Around 190 of Designer Group’s current employees – including 170 of the Irish headcount of 750 people – started their careers as apprentices. “They’ve come through our business and have been promoted and gone on to do engineering, quantity surveying and project management degrees. Most of our supervisors on our sites came through our own apprenticeship programme. They are the backbone of our business.”
Stone believes companies that have stopped running development and training programmes are now paying the price. “If you train your own people and invest in them they will repay you. Our people have travelled the world with us, they can see the opportunities that are being presented to them and they are taking them.”
He also feels strongly about trying to attract more women into the industry and this was an area he put an emphasis on when serving as president of the CIF in 2016.
“Employers need to provide better facilities for women. I think a lot of building sites traditionally are not set up in a way to allow women to work comfortably. My own opinion is that the secret to getting more women involved in the industry is the further development of off-site fabrication. We’re seeing more women interested in working in 3D modelling and BIM technology, as well as the more traditional quantity surveying and engineering professions.”
With a general shortage of professionals and tradespeople in the industry, Stone also sees innovation, like off-site fabrication, as the way forward. The company currently has off-site fabrication facilities in Dublin and the UK. “That and utilising BIM and 3D technology to build as much as we can off-site reduces the number of people that need to be on-site, and it improves quality and health and safety.”
Stone considers the Ireland 2040 plan to be ambitious and positive, albeit backloaded. “We’re seeing issues now around lack of investment in infrastructure over the last 10 years. It was a decade lost to Ireland.
“You cannot overemphasise the value investment in infrastructure brings to our country, both socially and economically. I would be very positive around the developments that are being proposed. The time it takes to get these things to site is frustrating but fortunately we live in a democracy and there are processes that have to be gone through.”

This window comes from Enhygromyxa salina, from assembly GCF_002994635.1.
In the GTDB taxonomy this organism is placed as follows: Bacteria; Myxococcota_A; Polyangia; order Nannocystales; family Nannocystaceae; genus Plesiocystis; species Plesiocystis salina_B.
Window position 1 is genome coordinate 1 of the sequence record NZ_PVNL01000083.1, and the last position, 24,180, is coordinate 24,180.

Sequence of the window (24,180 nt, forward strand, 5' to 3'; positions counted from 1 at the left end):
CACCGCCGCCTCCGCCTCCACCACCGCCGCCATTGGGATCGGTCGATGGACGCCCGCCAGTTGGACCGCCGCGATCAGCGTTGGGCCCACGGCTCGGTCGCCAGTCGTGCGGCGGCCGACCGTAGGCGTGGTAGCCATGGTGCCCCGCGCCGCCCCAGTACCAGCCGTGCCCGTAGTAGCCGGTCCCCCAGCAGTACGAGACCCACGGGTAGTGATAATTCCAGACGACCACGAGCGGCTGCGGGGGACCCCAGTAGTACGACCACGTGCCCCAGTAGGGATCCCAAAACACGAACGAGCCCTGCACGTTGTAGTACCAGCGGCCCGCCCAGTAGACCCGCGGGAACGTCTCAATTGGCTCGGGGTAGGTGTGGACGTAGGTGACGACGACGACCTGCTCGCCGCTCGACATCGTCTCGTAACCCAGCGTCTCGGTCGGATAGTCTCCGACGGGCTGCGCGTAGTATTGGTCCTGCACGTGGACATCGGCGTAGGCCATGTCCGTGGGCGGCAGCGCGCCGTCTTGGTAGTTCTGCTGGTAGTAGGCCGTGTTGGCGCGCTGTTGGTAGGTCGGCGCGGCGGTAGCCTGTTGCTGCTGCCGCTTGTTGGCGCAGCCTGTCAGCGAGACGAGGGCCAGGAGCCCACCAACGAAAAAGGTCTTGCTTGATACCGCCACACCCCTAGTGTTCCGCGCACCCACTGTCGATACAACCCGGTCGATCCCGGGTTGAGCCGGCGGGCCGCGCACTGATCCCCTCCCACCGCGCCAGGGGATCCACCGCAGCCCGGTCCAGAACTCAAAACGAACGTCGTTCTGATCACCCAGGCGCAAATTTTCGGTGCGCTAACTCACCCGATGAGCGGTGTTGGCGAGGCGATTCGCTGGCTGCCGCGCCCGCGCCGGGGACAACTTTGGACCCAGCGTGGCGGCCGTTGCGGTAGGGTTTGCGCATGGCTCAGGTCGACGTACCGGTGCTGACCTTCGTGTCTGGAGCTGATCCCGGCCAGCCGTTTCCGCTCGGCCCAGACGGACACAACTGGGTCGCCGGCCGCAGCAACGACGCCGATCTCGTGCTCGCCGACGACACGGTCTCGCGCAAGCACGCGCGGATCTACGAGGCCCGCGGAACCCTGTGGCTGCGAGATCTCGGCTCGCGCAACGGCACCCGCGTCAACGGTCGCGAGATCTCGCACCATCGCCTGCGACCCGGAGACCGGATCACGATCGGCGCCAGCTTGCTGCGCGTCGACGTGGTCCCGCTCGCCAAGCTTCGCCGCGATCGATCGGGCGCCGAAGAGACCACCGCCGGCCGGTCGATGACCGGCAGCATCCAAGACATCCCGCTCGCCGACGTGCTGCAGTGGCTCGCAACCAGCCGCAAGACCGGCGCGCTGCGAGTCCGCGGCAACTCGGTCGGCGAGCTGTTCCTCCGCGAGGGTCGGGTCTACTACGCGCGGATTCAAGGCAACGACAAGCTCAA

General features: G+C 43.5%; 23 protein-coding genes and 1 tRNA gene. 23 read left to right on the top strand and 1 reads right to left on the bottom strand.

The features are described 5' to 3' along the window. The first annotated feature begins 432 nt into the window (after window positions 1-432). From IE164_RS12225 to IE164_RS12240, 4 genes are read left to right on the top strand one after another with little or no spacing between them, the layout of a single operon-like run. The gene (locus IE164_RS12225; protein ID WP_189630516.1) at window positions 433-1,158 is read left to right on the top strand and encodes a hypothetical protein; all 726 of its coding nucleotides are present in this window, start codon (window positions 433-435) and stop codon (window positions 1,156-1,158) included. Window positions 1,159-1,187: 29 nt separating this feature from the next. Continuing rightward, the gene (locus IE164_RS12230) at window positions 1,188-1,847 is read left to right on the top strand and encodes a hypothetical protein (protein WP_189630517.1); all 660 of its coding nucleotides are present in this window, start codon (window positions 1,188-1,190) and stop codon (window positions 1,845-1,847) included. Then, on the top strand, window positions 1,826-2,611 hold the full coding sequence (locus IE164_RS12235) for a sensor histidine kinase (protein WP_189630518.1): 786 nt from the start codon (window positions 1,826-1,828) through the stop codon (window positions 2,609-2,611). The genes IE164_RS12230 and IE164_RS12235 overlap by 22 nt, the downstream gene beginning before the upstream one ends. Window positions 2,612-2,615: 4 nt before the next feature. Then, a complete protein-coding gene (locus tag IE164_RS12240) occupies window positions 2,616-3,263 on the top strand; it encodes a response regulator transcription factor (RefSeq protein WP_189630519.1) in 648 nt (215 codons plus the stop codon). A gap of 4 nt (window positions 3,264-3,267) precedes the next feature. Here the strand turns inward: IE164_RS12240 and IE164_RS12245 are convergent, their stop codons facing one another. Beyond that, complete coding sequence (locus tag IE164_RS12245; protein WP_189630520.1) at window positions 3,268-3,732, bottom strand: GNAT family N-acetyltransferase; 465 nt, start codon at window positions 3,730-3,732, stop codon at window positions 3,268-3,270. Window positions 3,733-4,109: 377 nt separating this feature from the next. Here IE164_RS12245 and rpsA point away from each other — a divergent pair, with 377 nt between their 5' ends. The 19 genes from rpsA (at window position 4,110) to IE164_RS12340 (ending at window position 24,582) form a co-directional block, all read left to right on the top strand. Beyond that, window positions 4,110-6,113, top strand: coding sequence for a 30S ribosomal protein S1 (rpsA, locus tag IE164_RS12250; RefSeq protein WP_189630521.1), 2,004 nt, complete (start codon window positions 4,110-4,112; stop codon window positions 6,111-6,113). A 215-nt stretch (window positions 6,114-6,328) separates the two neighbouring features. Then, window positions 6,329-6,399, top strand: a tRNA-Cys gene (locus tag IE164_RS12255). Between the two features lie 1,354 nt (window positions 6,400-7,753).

As regards addressing the housing crisis, Stone believes Irish developers with a track record of building large-scale, high quality developments need to be properly engaged by government. “Otherwise we are not going to meet the demand. There are lots of small-scale developments going on, but not enough big-scale projects. To really solve the problem we’re going to need to see the big players, who know the market, brought back in to get multiple schemes of hundreds of houses and apartments built.”
In general, Stone says he is very proud of the construction industry and the mechanical and electrical engineering sector. “I think we have in the sector some of the best companies in Europe here in Ireland. They have shown great adaptability and energy in growing their businesses by expansion abroad. International companies coming into Ireland have taken companies like ours and our competitors with them into Europe and beyond because of the can-do attitude and the quality of our people.”
Despite the challenges of the day job, Stone currently spends about a day and a half a week as voluntary chair of the Dublin North East Inner City (NEIC) regeneration programme, having given a commitment to Taoiseach Enda Kenny last June that he would spend two years in the role. His remit is to ensure that the 54 recommendations set out in the Mulvey Report are implemented.
The content of this site is subject to copyright laws and may not be reproduced in any form without the prior consent of the publishers. The views expressed in articles do not necessarily represent those of the publishers. This article first appeared in the ‘Leaders in Construction’ issue of Irish building magazine June 2018